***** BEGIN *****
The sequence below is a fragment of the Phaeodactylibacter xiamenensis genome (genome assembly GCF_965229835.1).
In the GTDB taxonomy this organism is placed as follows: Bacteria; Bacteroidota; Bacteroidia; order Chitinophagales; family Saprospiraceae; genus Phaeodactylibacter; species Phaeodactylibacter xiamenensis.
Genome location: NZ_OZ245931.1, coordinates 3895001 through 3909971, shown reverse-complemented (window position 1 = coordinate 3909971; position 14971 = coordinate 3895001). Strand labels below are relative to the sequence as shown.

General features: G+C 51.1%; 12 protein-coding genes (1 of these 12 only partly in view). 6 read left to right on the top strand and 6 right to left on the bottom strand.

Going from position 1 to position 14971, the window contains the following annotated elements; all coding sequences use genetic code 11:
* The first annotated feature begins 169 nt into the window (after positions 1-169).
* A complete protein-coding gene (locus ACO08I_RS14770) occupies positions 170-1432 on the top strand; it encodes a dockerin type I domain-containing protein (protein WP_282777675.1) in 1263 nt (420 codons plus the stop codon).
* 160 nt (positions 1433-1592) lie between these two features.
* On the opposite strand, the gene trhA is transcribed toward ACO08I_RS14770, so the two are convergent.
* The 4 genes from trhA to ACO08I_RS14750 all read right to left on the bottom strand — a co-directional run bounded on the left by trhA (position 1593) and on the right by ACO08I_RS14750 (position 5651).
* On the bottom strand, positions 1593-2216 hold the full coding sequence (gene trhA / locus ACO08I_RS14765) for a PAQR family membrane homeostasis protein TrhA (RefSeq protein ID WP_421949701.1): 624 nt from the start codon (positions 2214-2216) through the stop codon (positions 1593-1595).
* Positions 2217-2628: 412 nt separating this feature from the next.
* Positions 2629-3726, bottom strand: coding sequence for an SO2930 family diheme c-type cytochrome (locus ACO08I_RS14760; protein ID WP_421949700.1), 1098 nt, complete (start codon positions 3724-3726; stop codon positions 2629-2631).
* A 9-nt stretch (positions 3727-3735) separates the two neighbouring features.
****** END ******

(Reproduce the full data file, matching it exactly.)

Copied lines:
The sequence below is a fragment of the Phaeodactylibacter xiamenensis genome (genome assembly GCF_965229835.1).
In the GTDB taxonomy this organism is placed as follows: Bacteria; Bacteroidota; Bacteroidia; order Chitinophagales; family Saprospiraceae; genus Phaeodactylibacter; species Phaeodactylibacter xiamenensis.
Genome location: NZ_OZ245931.1, coordinates 3895001 through 3909971, shown reverse-complemented (window position 1 = coordinate 3909971; position 14971 = coordinate 3895001). Strand labels below are relative to the sequence as shown.

General features: G+C 51.1%; 12 protein-coding genes (1 of these 12 only partly in view). 6 read left to right on the top strand and 6 right to left on the bottom strand.

Going from position 1 to position 14971, the window contains the following annotated elements; all coding sequences use genetic code 11:
* The first annotated feature begins 169 nt into the window (after positions 1-169).
* A complete protein-coding gene (locus ACO08I_RS14770) occupies positions 170-1432 on the top strand; it encodes a dockerin type I domain-containing protein (protein WP_282777675.1) in 1263 nt (420 codons plus the stop codon).
* 160 nt (positions 1433-1592) lie between these two features.
* On the opposite strand, the gene trhA is transcribed toward ACO08I_RS14770, so the two are convergent.
* The 4 genes from trhA to ACO08I_RS14750 all read right to left on the bottom strand — a co-directional run bounded on the left by trhA (position 1593) and on the right by ACO08I_RS14750 (position 5651).
* On the bottom strand, positions 1593-2216 hold the full coding sequence (gene trhA / locus ACO08I_RS14765) for a PAQR family membrane homeostasis protein TrhA (RefSeq protein ID WP_421949701.1): 624 nt from the start codon (positions 2214-2216) through the stop codon (positions 1593-1595).
* Positions 2217-2628: 412 nt separating this feature from the next.
* Positions 2629-3726, bottom strand: coding sequence for an SO2930 family diheme c-type cytochrome (locus ACO08I_RS14760; protein ID WP_421949700.1), 1098 nt, complete (start codon positions 3724-3726; stop codon positions 2629-2631).
* A 9-nt stretch (positions 3727-3735) separates the two neighbouring features.